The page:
Lord Rowallan: My Lords, will the Minister comment on the fact that in this House we are able to buy only Colombian bananas as opposed to those from ACP countries?

Lord Donoughue: My Lords, I do not think that comes within my responsibilities. However, I am sure that the relevant authorities will bear in mind both the need to provide Members of the House with the greatest choice and the need to provide Members of the House with a better taste, and will also remember our traditional obligations to the ACP countries.

Baroness Miller of Hendon: My Lords, as this is a matter of trade and trade disputes, why is this Question not being answered by the Department of Trade and Industry?

Lord Donoughue: My Lords, it is the Government who answer and today I speak for the Government.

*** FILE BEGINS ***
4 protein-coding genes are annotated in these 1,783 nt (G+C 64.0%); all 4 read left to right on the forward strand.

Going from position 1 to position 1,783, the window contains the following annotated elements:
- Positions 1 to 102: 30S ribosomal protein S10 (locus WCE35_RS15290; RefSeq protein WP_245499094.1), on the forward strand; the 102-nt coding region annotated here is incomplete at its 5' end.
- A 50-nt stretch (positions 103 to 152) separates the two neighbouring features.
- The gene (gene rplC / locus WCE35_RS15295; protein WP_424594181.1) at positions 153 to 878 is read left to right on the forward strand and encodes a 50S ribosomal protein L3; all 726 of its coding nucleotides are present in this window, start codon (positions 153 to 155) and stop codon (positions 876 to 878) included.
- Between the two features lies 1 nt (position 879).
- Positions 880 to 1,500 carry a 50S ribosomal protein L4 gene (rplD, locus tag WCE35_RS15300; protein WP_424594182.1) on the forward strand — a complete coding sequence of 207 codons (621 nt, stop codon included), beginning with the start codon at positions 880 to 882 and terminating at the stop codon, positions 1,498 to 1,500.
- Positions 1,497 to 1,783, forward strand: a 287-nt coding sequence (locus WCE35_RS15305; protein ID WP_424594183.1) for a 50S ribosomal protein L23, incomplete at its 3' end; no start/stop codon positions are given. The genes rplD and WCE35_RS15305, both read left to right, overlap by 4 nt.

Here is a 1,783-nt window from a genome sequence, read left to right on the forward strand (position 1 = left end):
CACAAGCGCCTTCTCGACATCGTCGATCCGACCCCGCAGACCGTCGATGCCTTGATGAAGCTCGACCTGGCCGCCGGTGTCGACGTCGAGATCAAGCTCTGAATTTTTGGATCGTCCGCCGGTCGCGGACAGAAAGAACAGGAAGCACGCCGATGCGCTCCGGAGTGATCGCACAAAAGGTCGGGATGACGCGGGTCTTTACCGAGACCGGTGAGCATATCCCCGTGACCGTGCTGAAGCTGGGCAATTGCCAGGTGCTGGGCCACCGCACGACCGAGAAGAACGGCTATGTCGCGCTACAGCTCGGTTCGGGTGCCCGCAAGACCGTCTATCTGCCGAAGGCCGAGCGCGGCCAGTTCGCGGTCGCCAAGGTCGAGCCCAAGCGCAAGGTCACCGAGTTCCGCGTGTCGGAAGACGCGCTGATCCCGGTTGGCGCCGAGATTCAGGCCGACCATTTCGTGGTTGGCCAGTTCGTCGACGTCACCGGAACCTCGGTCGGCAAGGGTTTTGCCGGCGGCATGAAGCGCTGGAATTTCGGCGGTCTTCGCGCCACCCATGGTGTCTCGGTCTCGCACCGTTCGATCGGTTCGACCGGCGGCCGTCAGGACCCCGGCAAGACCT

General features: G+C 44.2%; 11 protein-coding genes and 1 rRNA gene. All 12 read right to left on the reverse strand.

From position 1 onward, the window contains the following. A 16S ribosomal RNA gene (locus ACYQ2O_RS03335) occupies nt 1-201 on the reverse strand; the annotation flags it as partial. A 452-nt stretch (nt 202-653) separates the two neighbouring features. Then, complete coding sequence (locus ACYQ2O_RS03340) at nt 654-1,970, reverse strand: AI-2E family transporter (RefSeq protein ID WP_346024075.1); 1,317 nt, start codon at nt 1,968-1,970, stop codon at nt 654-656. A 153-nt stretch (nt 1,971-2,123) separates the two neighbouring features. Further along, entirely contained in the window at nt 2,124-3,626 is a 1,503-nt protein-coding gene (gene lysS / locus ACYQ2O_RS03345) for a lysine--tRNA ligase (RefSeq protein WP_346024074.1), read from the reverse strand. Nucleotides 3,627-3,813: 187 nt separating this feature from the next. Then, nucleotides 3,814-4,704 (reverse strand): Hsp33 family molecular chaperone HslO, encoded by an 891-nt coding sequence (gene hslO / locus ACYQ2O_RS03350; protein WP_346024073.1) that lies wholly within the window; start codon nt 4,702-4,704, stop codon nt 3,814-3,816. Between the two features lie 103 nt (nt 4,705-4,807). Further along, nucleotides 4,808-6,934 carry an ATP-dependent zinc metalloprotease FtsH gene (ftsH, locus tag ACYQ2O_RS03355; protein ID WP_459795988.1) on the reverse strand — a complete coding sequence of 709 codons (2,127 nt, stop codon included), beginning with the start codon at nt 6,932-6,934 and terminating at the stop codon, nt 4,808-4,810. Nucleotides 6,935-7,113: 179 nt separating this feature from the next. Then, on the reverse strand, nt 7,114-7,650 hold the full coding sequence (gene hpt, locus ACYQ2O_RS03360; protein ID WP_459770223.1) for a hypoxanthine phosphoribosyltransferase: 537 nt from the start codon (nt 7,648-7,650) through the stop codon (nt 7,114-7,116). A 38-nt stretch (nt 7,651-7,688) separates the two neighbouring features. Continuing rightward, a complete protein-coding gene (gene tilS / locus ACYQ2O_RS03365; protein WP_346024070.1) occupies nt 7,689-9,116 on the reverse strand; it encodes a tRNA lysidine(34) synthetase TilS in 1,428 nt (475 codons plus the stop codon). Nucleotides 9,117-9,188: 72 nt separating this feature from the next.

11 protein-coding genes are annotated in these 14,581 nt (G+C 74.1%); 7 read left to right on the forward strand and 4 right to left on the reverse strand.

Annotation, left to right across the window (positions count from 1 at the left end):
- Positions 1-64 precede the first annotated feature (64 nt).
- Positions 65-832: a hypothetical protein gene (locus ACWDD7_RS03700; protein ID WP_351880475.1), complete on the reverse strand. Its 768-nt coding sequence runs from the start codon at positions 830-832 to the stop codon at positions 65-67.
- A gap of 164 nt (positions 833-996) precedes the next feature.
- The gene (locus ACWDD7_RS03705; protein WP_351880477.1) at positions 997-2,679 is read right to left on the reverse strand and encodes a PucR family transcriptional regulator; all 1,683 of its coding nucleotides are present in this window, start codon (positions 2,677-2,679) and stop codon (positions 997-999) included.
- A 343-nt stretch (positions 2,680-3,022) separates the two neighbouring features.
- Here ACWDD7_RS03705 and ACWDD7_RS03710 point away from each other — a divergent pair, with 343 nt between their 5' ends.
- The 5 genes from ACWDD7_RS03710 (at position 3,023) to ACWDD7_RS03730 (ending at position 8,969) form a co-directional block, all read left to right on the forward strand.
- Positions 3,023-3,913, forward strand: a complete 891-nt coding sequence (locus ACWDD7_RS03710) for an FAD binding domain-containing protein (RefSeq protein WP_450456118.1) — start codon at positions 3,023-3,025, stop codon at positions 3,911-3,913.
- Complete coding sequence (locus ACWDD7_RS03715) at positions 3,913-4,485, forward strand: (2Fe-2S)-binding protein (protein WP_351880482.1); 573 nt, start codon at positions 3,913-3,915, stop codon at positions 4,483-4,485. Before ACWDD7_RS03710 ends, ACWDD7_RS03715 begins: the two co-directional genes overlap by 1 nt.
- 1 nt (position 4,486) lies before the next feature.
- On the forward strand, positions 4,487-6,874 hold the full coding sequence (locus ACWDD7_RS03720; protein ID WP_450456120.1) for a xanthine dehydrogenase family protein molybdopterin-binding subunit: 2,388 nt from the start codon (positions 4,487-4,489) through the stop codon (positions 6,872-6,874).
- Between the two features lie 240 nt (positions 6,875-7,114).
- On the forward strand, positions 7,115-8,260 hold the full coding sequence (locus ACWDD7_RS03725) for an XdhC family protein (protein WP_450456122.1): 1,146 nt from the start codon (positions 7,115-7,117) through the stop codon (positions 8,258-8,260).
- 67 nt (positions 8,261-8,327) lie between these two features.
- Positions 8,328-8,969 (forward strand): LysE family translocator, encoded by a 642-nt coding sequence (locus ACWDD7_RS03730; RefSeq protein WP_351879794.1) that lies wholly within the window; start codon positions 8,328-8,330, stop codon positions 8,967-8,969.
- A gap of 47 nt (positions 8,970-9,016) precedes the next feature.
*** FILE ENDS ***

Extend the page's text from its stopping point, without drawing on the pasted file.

Drigg: Processing of Nuclear Waste

2.52 p.m.

Lord Burnham asked Her Majesty's Government:

    What is the effect of the decision that the nuclear processing plant at Drigg cannot accept waste from nuclear power plants because it has exceeded the level of carbon 14 allowed for the next 25 years.

The Parliamentary Under-Secretary of State, Department of Trade and Industry (Lord Sainsbury of Turville): My Lords, tests have revealed that waste resins sent to Drigg from Devonport Royal Dockyard Limited may have contained carbon 14. If confirmed, Drigg may have received more carbon 14 than is permitted in its disposal authorisations. More definite information is not expected to be available before mid-March. In the meantime Drigg has ceased to accept the wastes in question but will otherwise operate normally. No site worker or member of the public has received any additional radiation dose.